Basic introduction to super senior, senior, mezzanine and junior debt
Basic introduction to super senior, senior, mezzanine and junior debt

The following Restructuring & Insolvency guidance note provides comprehensive and up to date legal information covering:

  • Basic introduction to super senior, senior, mezzanine and junior debt
  • Brexit impact
  • Capital structures
  • Super senior debt
  • Senior debt
  • Second lien debt
  • Mezzanine debt
  • Junior debt
  • Mezzanine/junior standstills
  • Payment priorities and waterfalls
  • more

The range of funding options open to companies has exploded, resulting in a vast array of different capital and security structures. Before the 2007/8 credit crunch, it was common to see senior debt (usually held by banks), followed by mezzanine debt and then junior debt, all of which ranked above unsecured creditors and shareholders/equity holders.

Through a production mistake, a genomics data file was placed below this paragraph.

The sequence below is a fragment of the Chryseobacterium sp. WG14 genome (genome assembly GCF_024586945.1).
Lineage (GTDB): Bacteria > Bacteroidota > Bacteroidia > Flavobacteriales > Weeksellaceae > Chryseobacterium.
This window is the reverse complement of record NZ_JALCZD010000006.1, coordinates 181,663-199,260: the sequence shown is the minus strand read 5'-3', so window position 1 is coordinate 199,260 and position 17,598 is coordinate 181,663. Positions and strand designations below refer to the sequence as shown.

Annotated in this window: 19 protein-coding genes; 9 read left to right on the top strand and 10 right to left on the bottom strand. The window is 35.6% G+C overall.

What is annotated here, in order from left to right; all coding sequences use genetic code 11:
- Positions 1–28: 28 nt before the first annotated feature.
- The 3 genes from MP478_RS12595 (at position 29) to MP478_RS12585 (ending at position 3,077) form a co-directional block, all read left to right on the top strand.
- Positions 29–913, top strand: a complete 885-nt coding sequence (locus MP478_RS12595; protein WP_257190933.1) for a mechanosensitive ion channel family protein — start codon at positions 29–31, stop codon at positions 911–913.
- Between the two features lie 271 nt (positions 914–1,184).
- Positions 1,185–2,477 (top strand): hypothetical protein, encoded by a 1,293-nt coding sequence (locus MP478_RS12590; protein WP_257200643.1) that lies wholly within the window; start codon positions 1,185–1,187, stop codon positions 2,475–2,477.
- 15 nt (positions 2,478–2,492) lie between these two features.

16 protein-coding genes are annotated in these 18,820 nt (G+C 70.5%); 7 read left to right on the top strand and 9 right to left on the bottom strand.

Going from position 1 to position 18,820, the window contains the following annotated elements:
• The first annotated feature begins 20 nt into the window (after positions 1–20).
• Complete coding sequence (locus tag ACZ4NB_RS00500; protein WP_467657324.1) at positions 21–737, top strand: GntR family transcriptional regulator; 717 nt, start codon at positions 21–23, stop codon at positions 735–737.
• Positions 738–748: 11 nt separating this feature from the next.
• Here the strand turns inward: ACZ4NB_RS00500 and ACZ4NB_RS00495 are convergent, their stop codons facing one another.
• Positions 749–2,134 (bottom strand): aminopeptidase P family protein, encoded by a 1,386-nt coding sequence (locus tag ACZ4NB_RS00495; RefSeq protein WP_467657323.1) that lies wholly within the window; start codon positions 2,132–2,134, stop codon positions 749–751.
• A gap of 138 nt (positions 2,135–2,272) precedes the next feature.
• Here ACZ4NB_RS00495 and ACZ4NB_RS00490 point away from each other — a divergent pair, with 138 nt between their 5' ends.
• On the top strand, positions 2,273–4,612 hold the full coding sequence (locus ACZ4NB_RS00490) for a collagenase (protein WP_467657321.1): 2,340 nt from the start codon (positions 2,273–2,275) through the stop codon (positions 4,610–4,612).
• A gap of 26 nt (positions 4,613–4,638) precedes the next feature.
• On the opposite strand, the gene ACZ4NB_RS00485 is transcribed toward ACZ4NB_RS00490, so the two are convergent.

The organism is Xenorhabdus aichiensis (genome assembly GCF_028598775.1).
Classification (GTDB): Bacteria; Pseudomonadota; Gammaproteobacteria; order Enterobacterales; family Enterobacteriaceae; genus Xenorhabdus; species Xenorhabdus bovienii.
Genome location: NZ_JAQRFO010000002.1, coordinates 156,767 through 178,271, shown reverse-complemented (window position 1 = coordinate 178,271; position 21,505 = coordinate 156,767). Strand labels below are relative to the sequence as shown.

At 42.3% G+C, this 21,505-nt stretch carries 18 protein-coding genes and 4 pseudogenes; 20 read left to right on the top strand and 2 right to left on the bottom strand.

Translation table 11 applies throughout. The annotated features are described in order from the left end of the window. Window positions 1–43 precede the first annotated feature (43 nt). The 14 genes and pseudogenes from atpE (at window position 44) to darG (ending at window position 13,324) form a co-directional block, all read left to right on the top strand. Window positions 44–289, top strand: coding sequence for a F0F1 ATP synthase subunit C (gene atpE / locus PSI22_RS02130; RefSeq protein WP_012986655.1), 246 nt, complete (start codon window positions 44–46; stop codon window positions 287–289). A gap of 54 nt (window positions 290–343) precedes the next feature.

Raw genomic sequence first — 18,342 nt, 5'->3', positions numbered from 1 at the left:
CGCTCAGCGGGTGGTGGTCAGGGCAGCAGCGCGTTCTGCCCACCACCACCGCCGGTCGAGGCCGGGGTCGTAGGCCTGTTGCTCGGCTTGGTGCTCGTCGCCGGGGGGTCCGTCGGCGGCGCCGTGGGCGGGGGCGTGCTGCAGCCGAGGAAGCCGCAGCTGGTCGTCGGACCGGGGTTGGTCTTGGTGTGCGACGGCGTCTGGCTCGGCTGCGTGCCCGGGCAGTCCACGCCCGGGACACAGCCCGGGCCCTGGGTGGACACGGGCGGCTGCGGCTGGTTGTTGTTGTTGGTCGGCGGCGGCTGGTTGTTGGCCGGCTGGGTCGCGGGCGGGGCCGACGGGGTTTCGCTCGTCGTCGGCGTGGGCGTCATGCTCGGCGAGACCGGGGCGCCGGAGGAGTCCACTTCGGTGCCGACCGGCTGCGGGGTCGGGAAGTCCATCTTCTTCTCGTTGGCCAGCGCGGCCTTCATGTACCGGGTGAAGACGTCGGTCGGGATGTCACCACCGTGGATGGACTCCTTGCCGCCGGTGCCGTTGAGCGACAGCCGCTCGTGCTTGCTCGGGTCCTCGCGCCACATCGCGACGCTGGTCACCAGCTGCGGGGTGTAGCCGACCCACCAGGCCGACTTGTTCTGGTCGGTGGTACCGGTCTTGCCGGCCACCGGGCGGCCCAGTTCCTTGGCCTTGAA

Immediately following the 2007/8 credit crunch, banks were less willing or able to lend new monies and so companies increasingly looked to the capital markets to maximise access to credit. This has resulted in more layers of debt plus the emergence of senior secured bonds, which rank much higher up the capital structure (see Practice Note: Bonds and notes) and super senior facilities.

Brexit impact

As of exit day (31 January 2020) the UK is no longer an EU Member State. However, in accordance with the Withdrawal Agreement, the UK has entered an implementation period, during which it continues to be subject to EU law. References to exit day in many Brexit SIs are to be read as reference to IP completion day (Implementation Period completion day, defined in clause 39 as 31 December 2020 at 11.00 pm) (unless that provision is expressly disapplied by the SI in question). For further details, see News Analysis: Brexit—impact of the Withdrawal Agreement and European Union (Withdrawal Agreement) Act